What Does Music Created During Self-Isolation Sound Like?


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Charli XCX

At first, the COVID-19 pandemic seemed like the beginning of the end. Shows were postponed momentarily, then indefinitely. It wasn't long before musical heavyweights whose highly anticipated releases coincided with the virus's outbreak also retreated, relenting that their success relied on traditional rollouts that included live shows. The music industry was hurting.


Though, within weeks a renewed sense of hope emerged. When pushed into a corner, artists transform, adapt, and remerge better than before. 


So when Charli XCX announced she would be releasing an album, the first to be entirely recorded in self-isolation on May 15, it was clear that a new chapter in music had begun. How I'm Feeling Now started as a concept, one that would be chronicled through multiple Zoom calls with fans over six weeks. But nothing was planned or even certain. At one point, Charli confessed she had only finished two songs with just one week left until the release date.

It was a DIY-project through and through, with the added feature of an all-access pass to the treacherous album recording process. Charli invited fans to vote on which images should be used for singles, co-wrote the verse for Anthems on Instagram live, and requested clips to be featured in the video for Forever. 


Executive produced by A.G. Cook and BJ Burton, the album is brimming with sparkly electro-pop bangers. Most of all, it is underscored by deep chaos, emotion, and anger that only those living through this pandemic could understand. Above anything else, it's a time capsule of a moment in time that will never be forgotten. 

The record captures 2020’s heightened state of worry, dullness, and longing. Designed by a community with Charli at its helm, How I'm Feeling Now is the digital, lonely, and scrappy encapsulation of a global mood.



since releasing my album last week i’ve been in quite a fragile state. i suppose i was so caught up in making and releasing this album, a process that more often than not takes months, sometimes years to complete, that i really ignored my mental health and emotional needs. ignored is maybe not the right word, perhaps pushed aside is a better phrase. i was so focused on pushing myself, finishing my work and distracting myself from the actuality of the current state of the world that now i’ve come out the other side i feel very lost, overwhelmed and fragile. it seems i am unable to cope with even the most minuscule tasks without crumbling into panic or tears and i constantly doubt myself and my purpose. i think it’s hit me so hard at this point in time because i have just let go of this body of work that was created in such an intense and emotional way, more so than anything i’ve ever made before. i feel like i’m left staring out into the abyss thinking, what was the point? do enough people care? why do i always want more? somehow, after a soaring high, i always seem to end up in an excruciatingly low place - this is something i’m really trying to work on. i’m updating you on how i’m feeling because i want to be open and honest with you and i want to let you know that if you’re feeling emotionally volatile or a bit lost and confused right now - it’s ok. it happens to everyone and you should not feel weak or guilty or wrong, and you should definitely not start comparing yourself to others. i’ve done all of the above, when really all i needed to do was forgive myself and take a day to be calm and breathe and relax: that’s what i’m doing today. call your friends, read a book, open the window, watch your favorite film, eat yummy food, dance around, do what you want - just don’t put pressure on yourself. this process has brought me closer to you guys than ever before, and it’s also begun to show me the importance of really listening to myself and my needs without letting guilt get the better of me. i am extremely grateful for both of these things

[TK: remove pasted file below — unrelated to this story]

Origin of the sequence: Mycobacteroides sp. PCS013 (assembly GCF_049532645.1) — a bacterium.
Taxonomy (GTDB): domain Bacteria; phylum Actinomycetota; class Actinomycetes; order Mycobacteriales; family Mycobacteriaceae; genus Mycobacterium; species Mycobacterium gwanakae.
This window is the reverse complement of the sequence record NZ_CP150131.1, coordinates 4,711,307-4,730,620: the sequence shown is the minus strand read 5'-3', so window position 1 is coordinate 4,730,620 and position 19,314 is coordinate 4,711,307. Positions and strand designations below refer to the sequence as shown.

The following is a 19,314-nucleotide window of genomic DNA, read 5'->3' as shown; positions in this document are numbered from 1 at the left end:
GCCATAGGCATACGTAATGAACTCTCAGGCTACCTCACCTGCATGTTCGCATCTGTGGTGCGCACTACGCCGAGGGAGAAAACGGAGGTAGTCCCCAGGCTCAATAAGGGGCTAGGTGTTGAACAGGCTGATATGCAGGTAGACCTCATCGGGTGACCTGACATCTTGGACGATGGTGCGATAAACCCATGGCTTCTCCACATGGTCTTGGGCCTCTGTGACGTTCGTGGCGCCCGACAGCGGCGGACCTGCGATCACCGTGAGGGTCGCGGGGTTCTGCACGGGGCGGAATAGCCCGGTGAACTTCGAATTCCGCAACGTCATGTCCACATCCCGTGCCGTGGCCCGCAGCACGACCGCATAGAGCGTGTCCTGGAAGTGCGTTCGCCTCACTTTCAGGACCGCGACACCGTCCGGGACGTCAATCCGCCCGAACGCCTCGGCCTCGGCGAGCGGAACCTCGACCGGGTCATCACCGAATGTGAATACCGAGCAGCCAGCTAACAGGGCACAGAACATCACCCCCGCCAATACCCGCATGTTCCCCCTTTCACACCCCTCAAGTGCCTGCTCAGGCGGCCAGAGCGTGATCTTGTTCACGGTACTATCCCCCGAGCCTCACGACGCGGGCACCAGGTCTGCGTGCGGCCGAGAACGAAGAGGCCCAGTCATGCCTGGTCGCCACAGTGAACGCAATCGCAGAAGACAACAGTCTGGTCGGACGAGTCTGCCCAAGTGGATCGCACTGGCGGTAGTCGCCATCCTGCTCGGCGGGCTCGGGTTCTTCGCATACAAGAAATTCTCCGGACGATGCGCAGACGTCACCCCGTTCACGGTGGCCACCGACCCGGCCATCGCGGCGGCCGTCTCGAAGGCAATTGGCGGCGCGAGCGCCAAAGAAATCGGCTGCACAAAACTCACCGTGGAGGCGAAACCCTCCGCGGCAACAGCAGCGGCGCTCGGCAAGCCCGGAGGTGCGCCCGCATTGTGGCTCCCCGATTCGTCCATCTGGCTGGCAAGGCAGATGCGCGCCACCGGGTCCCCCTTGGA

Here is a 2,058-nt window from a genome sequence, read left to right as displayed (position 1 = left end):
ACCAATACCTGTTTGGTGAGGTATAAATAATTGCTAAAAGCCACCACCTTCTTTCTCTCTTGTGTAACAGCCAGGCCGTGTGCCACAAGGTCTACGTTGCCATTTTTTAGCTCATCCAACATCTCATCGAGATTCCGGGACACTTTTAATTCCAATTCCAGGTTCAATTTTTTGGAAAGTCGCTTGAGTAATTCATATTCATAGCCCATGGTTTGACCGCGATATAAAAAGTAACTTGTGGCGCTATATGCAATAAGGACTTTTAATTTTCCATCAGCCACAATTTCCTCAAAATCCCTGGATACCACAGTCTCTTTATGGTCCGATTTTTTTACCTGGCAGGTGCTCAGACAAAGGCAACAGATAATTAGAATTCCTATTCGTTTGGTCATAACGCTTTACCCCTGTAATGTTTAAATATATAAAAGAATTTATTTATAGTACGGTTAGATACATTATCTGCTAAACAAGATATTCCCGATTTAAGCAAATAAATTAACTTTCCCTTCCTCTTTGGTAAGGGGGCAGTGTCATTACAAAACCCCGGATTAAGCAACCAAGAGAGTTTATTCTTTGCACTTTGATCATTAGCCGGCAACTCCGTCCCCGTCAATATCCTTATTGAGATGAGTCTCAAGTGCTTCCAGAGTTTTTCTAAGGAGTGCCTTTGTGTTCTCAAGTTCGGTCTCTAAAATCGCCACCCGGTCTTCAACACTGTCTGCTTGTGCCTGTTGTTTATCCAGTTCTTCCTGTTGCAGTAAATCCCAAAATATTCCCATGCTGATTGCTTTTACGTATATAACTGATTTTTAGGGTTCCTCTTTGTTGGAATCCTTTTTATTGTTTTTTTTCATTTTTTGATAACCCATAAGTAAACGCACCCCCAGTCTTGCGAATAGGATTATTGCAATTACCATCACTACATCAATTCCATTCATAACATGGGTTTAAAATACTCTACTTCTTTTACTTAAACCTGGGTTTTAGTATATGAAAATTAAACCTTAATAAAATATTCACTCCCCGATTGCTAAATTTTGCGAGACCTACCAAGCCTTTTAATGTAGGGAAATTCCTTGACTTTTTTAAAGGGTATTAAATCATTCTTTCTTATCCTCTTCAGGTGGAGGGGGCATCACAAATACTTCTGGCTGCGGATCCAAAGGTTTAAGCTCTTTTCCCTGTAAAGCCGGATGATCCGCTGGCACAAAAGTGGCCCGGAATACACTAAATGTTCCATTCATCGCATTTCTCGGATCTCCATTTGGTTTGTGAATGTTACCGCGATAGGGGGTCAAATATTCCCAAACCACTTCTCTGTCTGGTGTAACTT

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However, our moods are also erratic. One minute we're hopeful and the next full of dread. For times we're feeling a little of the former, there is Ariana Grande and Justin Bieber's Stuck At Home. The glossy pop single has wound up becoming an anthem for the times. The music video features clips of fans dancing and singing in their homes, interpolated with videos of Grande lounging her bedroom with her dog, while Bieber canoodles with his wife, Hailey Bieber. It's a saccharine take on the quarantine bop, but it has enough heart.

Moments like Phone Sex by St Pedro, a Latin R&B singer, offer vignettes of self-isolation, especially for young lovers quarantining alone. While Snow Tha Product's Nowhere To Go (Quarantine Love) is a romantic albeit realistic reminder that everyone's schedules are way too empty right now. 

Meanwhile, hip-hop takes on the pandemic span Lil Tjay's diaristic salvo, Ice Cold where he laments the state of the world to Young Thug, Gunna and Turbo's Quarantine Clean, a reminder of rappers' impressive ability to turn the simplest of things into a flex. "Yeah, I'm quarantine clean, so relaxed (Relaxed)," is the mellifluous hook on the catchy hip-hop hit. 

More than ever before, music feels like a communal experience. As the days continue to blur into one, most of us do what we can to stay active, eat healthily, save money, keep our heads above water, and pay our rent. Life has become a series of contingency plans, workout routines, and breathing exercises but the reminder that we're not alone makes it a little easier.


Whether you're listening to Charli XCX or just annoying your neighbours by playing Quarantine Clean on repeat, there is a sense of comfort knowing that we'll get through this together. 

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